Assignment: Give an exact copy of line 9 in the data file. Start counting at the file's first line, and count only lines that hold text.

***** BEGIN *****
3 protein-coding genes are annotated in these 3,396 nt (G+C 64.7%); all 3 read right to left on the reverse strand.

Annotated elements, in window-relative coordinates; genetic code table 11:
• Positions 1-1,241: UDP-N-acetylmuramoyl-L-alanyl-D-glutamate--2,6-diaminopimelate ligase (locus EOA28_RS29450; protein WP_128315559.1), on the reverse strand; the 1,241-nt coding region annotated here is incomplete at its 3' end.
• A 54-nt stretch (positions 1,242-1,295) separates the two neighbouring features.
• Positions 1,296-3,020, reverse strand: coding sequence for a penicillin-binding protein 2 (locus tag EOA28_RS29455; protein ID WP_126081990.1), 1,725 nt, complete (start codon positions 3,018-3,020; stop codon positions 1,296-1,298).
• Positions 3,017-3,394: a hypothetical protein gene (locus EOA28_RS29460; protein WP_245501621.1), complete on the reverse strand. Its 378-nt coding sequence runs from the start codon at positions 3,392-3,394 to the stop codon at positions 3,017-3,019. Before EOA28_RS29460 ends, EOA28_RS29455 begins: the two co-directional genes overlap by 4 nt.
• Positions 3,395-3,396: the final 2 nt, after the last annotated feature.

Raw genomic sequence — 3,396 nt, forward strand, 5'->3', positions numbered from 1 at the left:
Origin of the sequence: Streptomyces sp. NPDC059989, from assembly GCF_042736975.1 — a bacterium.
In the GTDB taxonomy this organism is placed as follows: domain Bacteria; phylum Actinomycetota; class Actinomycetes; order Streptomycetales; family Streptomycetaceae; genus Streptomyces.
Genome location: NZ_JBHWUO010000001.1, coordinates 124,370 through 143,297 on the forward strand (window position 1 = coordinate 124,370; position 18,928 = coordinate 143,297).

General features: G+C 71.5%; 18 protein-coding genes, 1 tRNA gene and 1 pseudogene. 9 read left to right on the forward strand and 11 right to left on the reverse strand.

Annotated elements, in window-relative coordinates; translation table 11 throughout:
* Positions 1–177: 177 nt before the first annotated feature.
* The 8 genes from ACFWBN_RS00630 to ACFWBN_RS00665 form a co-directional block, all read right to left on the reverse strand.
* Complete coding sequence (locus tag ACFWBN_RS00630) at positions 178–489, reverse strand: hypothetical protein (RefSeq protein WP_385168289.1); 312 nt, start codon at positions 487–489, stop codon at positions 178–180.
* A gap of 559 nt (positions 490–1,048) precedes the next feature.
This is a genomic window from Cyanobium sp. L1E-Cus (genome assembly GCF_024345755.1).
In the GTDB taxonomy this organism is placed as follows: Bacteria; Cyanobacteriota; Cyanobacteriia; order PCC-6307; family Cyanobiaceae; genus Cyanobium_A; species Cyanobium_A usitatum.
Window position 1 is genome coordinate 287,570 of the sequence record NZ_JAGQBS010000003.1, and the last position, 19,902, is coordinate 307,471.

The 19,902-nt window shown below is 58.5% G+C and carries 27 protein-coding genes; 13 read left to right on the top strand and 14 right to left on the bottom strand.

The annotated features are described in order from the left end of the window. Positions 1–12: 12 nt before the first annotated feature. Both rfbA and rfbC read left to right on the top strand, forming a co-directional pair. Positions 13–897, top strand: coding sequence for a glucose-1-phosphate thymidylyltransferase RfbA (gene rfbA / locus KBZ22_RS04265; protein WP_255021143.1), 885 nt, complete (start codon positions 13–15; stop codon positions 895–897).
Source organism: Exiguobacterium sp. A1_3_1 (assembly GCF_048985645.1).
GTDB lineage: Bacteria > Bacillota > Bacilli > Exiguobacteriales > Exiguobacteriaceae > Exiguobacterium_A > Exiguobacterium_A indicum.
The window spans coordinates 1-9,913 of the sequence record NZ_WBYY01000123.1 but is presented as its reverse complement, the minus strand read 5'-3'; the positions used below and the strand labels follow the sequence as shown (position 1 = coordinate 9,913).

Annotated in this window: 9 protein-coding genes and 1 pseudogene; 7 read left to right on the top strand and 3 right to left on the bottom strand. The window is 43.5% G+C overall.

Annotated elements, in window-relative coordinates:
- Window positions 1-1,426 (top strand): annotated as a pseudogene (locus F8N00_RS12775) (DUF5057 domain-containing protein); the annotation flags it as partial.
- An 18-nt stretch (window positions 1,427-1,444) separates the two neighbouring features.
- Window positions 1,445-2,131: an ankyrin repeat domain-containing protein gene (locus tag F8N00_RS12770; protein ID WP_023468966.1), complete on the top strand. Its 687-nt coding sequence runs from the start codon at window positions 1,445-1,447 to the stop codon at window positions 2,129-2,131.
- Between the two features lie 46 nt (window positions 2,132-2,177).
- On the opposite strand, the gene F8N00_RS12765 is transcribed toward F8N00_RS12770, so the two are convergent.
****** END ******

Origin of the sequence: Streptomyces sp. NPDC059989, from assembly GCF_042736975.1 — a bacterium.